The Owls have another chance to break that streak when they play at Penn State at 3:30 p.m. Saturday.
However, Hardin thinks Temple and its fans need to forget about the past and treat Saturday's game at Beaver Stadium as if the series were just beginning.
"There's nothing you can do about it. It's gone," Hardin, 86 and living in Oreland, Montgomery County, said of his past losses.
"If I was coaching either school, I'd say this game is the first game in the series. Whatever happened before is over. Starting right now, we're going to look at who's going to win and who's going to lose.
"I think you'll see some wins from Temple in the next 10 years. If they win four or five, God bless 'em. If Penn State wins 10 in a row, God bless 'em."
Hardin recognized that coaches Steve Addazio of Temple and Bill O'Brien of Penn State are friends who have experienced success. Addazio has two national championship rings from his days as an assistant at Florida, and O'Brien owns a Super Bowl ring, having been on the staff of the New England Patriots.
"They're two coaches that are very, very capable," he said. "Temple's got some problems with not having enough depth this year. They will be better next year.
"And Penn State's got their problems," a reference to sanctions resulting from the Jerry Sandusky child-sex abuse scandal that penalized the football program, taking away 112 wins since 1998, including the last seven Lions wins over the Owls. But the Owls don't pick up those wins.
Hardin coached Temple from 1970 through 1982 and remains the school's leader with 80 wins. Although his teams went 0-8 against Penn State, his Owls gave Joe Paterno and Penn State an occasional scare.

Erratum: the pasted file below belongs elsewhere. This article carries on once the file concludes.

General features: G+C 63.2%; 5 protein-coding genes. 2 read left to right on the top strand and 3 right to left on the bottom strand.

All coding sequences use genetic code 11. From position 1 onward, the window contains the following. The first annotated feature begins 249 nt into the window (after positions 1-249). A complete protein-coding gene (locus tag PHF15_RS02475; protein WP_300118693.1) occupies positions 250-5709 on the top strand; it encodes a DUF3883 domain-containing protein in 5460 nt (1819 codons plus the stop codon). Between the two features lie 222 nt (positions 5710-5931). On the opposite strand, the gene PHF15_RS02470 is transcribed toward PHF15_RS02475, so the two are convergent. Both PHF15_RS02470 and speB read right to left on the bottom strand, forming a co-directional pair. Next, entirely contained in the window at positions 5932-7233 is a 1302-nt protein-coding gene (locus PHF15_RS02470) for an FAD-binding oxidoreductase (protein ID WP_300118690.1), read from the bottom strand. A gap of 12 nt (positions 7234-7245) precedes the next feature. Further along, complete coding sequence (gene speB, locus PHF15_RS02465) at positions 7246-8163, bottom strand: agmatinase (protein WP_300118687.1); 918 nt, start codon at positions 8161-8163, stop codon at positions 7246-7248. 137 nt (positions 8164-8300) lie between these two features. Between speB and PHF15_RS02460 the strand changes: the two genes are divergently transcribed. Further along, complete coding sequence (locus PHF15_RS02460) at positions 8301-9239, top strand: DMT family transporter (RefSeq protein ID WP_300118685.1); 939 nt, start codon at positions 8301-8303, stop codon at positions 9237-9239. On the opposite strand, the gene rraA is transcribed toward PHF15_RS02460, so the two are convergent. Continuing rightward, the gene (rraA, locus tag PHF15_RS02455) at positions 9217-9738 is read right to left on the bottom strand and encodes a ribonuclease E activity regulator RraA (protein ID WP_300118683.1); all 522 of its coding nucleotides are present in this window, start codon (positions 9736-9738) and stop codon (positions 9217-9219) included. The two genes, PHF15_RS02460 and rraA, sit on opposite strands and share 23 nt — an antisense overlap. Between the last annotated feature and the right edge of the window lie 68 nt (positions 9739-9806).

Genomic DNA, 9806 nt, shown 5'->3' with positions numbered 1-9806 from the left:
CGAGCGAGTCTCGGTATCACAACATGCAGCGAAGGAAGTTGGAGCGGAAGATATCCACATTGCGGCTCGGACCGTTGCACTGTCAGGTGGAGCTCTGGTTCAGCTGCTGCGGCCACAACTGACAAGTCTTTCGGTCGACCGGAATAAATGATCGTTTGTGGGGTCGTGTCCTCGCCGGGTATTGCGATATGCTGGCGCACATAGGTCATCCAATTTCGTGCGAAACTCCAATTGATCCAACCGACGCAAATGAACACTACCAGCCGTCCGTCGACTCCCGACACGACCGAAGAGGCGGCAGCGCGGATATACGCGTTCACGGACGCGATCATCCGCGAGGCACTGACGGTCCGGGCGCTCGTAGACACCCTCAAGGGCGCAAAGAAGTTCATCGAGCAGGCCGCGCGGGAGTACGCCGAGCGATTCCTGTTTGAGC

At Franklin Field in 1975, when the teams met for the first time since 1952, Hardin was at work before the gates opened, joining then-athletic director Ernie Casale in placing thousands of pom-poms on the seats.
"They may beat us, but they're not going to out-pom-pom us," Hardin recalled telling Casale.
The Owls were partly done in that night by Rich Mauti, father of current Penn State linebacker Michael Mauti. Mauti returned a kickoff for a touchdown in the Nittany Lions' 26-25 win.
A year later, Temple scored a touchdown on the game's final play at Veterans Stadium and trailed by one. Hardin went for two points and the win, but a pass went incomplete, leaving the score 31-30 in the Lions' favor.
"I thought about it and thought about it," he said. "If we kick the conversion and tie them, that's a stepping-stone that can maybe get us a win in the future. Then I felt there's no way. I knew we had a shot at it. We took it, and it didn't work out. But at least we had a shot."
The 1978 game, also at the Vet, was dominated by punter Casey Murphy. Hardin had Murphy punt on nearly every third down, and Murphy averaged more than 48 yards on 11 punts, backing up the surprised Penn State team inside its 6-yard line three times.
The Nittany Lions won, 10-7, on a late field goal, but Paterno said after the game, "That's the best coaching job anybody's done against us ever."
Hardin said he got to know Paterno pretty well. He last saw Paterno when Penn State visited Philadelphia in 2011, "just a little chatter" that lasted about 10 minutes, he said.
Asked to comment on Paterno's fall during the Sandusky scandal, Hardin declined.
"I don't want to get into it," he said.
Hardin said Temple fans wonder every year what went wrong against Penn State. But he thinks it's a good rivalry despite the lopsided mark.
"I think you'll find Saturday is going to be the beginning. Just wash out everything that's happened in the past and go from here and see what kind of rivalry we can really build."
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